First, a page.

R.I. high court finds tax break for Bibles is unconstitutional
Rhode Island’s high court has invalidated a state tax law that would have provided tax breaks for certain publications, including Bibles.
It is the second time a Rhode Island court has ruled on the tax provision that exempts from sales taxes “any canonized scriptures of any tax exempt non-profit religious organization including but not limited to the Old Testament and the New Testament versions.”
In 1997, District Court Judge Walter Gorman ruled that the tax break for religious texts had no secular purpose and therefore amounted to an unconstitutional government endorsement of religion. The Rhode Island attorney general asked the high court to reverse Gorman, saying the law would help foster moral and intellectual diversity within the state.
The Rhode Island Supreme Court agreed with Gorman that the tax law was unconstitutional, but not as a violation of the establishment clause. Instead the high court ruled on April 7 in Ahlburn v. R. Gary Clark that the tax law violated the free-press clause of the First Amendment.
In determining that that state tax scheme ran afoul of the free-press clause, Judge Robert G. Flanders, writing for the majority, cited a 1987 U.S. Supreme Court ruling that invalidated a state tax break for religious publications and newspapers. In Arkansas Writers’ Project, Inc. v. Ragland, the Supreme Court ruled that “regulations which permit the Government to discriminate on the basis of content of the message cannot be tolerated under the First Amendment.” In other words, Flanders said that laws such as Rhode Island’s that operate “in such a way that a given publication’s tax status depends entirely upon its content is particularly repugnant to the First Amendment.”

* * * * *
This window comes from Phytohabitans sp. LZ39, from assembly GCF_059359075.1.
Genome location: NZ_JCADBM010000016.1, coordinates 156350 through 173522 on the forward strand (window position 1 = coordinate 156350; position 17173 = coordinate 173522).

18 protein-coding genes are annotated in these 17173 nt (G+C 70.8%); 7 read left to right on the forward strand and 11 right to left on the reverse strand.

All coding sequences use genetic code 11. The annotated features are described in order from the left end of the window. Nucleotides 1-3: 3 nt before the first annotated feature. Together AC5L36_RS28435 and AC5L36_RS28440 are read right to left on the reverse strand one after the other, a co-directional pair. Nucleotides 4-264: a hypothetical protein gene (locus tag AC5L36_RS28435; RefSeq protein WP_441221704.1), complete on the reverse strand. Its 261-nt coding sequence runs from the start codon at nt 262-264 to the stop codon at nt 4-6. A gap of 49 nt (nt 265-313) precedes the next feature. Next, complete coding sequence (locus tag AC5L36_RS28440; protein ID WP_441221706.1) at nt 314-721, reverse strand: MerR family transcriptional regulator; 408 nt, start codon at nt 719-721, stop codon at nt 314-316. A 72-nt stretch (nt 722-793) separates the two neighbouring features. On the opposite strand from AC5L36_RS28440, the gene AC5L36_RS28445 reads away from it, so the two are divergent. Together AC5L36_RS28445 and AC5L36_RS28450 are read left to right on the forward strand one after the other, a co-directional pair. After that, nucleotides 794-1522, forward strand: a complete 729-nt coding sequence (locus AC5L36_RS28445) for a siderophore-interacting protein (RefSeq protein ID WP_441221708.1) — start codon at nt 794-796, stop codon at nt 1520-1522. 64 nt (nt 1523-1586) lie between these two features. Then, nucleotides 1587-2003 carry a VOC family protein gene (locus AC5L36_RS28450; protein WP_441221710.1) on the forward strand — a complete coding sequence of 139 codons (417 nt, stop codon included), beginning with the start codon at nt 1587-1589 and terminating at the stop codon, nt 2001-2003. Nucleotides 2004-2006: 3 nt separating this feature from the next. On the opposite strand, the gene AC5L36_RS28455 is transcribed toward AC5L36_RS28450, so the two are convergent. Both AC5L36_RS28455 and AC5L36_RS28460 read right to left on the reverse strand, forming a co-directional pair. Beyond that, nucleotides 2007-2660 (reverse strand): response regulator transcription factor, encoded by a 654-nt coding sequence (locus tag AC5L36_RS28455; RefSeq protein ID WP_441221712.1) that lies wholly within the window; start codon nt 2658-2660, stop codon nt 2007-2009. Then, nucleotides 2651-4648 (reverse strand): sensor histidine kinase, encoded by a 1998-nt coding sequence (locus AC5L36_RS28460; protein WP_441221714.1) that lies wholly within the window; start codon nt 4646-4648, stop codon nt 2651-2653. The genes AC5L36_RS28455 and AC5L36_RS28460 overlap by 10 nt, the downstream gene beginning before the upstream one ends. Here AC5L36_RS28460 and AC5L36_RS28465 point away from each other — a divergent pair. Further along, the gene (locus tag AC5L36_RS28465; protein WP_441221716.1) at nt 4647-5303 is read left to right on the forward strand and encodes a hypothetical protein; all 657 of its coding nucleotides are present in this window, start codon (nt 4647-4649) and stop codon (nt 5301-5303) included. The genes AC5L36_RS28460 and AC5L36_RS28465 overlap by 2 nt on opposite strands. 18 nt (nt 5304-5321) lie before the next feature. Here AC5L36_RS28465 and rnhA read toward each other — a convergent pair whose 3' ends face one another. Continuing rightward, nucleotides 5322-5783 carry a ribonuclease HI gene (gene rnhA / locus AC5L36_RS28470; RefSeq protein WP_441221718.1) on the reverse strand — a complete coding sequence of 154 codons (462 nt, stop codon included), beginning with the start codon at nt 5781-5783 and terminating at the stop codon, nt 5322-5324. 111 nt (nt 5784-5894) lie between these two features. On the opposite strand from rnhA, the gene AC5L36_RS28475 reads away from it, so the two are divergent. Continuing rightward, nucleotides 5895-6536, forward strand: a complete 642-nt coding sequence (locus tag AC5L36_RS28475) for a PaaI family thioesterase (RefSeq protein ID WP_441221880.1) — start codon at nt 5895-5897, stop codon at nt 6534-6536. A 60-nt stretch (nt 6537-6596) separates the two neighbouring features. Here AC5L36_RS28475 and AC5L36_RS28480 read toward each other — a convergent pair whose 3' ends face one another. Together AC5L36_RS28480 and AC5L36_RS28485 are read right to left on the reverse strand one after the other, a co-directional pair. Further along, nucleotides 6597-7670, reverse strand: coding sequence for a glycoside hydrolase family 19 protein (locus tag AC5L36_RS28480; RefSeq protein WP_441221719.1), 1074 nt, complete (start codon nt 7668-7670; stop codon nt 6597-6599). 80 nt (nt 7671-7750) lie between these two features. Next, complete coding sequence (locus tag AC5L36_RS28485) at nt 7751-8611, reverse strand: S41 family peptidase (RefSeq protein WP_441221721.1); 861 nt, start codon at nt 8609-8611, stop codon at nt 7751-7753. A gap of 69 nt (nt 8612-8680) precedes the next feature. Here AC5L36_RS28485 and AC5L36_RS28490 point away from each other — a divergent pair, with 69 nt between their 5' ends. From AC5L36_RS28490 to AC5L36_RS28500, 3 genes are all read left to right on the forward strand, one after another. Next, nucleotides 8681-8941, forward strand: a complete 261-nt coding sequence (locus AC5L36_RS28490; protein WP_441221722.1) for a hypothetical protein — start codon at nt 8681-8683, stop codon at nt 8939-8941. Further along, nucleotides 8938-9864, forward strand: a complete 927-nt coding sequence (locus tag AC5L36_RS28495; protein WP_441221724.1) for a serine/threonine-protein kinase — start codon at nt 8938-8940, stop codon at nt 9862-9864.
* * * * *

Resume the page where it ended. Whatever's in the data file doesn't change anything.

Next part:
The state court concluded that “manifestly, this statute unlawfully defines and rewards its beneficial recipients based upon the content and type of the publications in question.”
The court also said that the tax administrators in the state would be forced to determine which publications qualified as canonized scripture. “Such an effort strikes us as a paradigmatic example of the type of excessive, content-based entanglement between government and the subject matter of publication that the Free Press Clause was designed to prohibit.”
For the government to justify a law that differentiates by content among types of writing, it would have to show a compelling interest. The state tax law, which also included sales-tax exemptions for newspapers, textbooks, and promotional boat literature, was not justified by a compelling state interest, the court said.
The court said Rhode Island had failed to offer an important-enough interest “to sanction this type of overt discrimination in favor of established religious doctrine, promotional boat literature, and other favored types of publications.” Instead, the court said that “by confining these particular tax exemptions exclusively to the sale of canonized scriptures and other favored types of publications — but not others — the General Assembly obviously has engaged in a preferential effort to foster the communication of certain privileged publications in a manner that is anything but content neutral.”
The state affiliate of the American Civil Liberties Union had challenged the constitutionality of the tax law. Kevin Brill, a cooperating ACLU attorney, praised the high court for recognizing “the importance of the First Amendment principles involved.”